W.r. Filbin & Co., Inc., Plaintiff-appellant, v. the United States, Defendant-appellee, 945 F.2d 390 (Fed. Cir. 1991)Annotate this Case
Sandra Liss Friedman, Barnes, Richardson & Colburn, New York City, argued, for plaintiff-appellant. With her on the brief was, James S. O'Kelly.
Nancy M. Frieden, Commercial Litigation Branch, Dept. of Justice, New York City, argued for defendant-appellee. With her on the brief were, Stuart M. Gerson, Asst. Atty. Gen., David M. Cohen, Director and Joseph I. Liebman, Atty. in Charge, Intern. Trade Field Office. Also on the brief was, Stephen Berke, U.S. Customs Service, of counsel.
Before NIES, Chief Judge, FRIEDMAN, Senior Circuit Judge, and MICHEL, Circuit Judge.
MICHEL, Circuit Judge.
W.R. Filbin & Co., Inc. ("Filbin") appeals the August 31, 1990 judgment of the United States Court of International Trade ("trade court") holding that the imported merchandise was properly classified under 183.05, Tariff Schedules of the United States ("TSUS"). W.R. Filbin & Co. v. United States, 744 F. Supp. 289 (Ct. Int'l Trade 1990). Because the trade court applied the correct legal test and its findings of fact were not clearly erroneous, it properly upheld the Customs Service's classification of the imported merchandise as an edible preparation rather than as a beverage. Accordingly, we affirm.
Filbin imports what are later sold as frozen ice pops--the merchandise in dispute--which are made by Kisko Products Corporation ("Kisko"). Kisko appeared as the real party-in-interest because it was responsible for the payment of duties on the merchandise.
The products involved are: Kisko Super Pops, Kisko Giant Freezies and Kisko Freezies 36 Pack. All are packaged in plastic sleeves, containing a liquid composed mainly of water, corn syrup and other sweeteners. The products can be eaten by horizontally cutting off one end of the plastic sleeve and squeezing the contents up from the other end. The three products vary primarily in size and weight. The packaging of each product bears a picture of a dinosaur or dragon licking its lips and holding a likeness of the product in its frozen state. The Kisko Freezies 36 Pack also includes the instruction "FREEZE THEM AND EAT THEM."
Kisko also manufactures a product called Kisko Drinks--not in issue here--which is also packaged in a plastic sleeve, but with two connecting compartments. The smaller compartment contains a straw and some of the liquid. Directions printed on this compartment state, "TEAR TOP AND PUSH UP STRAW TO DRINK" and "FREEZE IT/SLUSH IT" or "SLUSH IT!" The larger compartment contains the rest of the liquid which is composed of the same ingredients as the liquid in the three products at issue plus sodium citrate. The package bears a picture of the dinosaur or dragon holding a replica of the product and drinking from the straw. Kisko Drinks have been classified as a beverage under TSUS item 166.40, subject to a tariff of one cent per gallon.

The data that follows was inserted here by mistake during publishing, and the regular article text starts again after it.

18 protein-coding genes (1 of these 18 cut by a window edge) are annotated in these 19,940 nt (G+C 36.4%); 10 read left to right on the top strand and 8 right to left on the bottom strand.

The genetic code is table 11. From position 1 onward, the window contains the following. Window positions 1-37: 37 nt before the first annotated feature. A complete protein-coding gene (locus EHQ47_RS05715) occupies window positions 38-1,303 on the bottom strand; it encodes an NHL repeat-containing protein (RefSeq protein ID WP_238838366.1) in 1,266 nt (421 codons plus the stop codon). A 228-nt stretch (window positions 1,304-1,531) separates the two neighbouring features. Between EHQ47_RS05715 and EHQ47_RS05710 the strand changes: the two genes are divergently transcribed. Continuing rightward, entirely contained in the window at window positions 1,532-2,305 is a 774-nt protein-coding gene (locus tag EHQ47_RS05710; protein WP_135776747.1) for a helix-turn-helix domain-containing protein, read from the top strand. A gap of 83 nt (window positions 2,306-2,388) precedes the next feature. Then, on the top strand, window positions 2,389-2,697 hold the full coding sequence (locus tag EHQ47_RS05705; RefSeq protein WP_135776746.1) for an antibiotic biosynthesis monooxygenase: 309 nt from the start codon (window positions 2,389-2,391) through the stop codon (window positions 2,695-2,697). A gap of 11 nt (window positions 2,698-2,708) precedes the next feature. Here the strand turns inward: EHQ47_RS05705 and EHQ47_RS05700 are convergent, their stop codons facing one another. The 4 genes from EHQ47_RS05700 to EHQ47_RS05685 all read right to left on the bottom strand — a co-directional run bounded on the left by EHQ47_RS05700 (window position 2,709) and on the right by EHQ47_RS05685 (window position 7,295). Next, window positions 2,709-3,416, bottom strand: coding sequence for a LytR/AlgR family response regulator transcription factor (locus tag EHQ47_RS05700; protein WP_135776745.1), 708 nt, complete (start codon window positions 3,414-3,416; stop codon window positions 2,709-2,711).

Timely protests were filed pursuant to 19 U.S.C. § 1514(a) (1988) contesting the classification of the merchandise in question under TSUS item 183.05, "Edible preparations not specially provided for ...," dutiable at a rate of 10 percent ad valorem. After the protests were denied pursuant to 19 U.S.C. § 1515 (1988), plaintiff filed a timely summons and complaint in the trade court, which, following a trial, held that the merchandise is properly classified under 183.05 TSUS.
Pursuant to 28 U.S.C. § 1295(a) (5) (1988), we have jurisdiction over the appeal.
Kisko argues that the trade court erred in holding that its merchandise was properly classified as an edible preparation under 183.05 TSUS, instead of as a beverage under 166.40 TSUS. Kisko first contends that the trade court misconstrued the determinative term "fit for use as beverages" and thus applied the wrong legal standard.
The meaning of a specific tariff term is a question of law, and therefore subject to de novo review. E.g., Daw Indus. v. United States, 714 F.2d 1140, 1142, 1 Fed. Cir. (T) 146, 148 (1983). The provision at issue, Headnote 1 of Schedule 1, Part 12, Subpart B, states in pertinent part: "The provisions of this subpart cover only products fit for use as beverages ...." Here, the trade court, relying on Wah Shang Co. v. United States, 44 CCPA 155, 159 (1957), did apply the correct legal standard for determining whether merchandise is "fit for use as beverages": substantial actual use. Filbin, 744 F. Supp. at 292. In Wah Shang, the Court of Customs and Patent Appeals stated that "the term 'fit for beverage use' is not satisfied by a mere possibility of such use, and requires a substantial actual use as a beverage." 44 CCPA at 159 (emphasis added).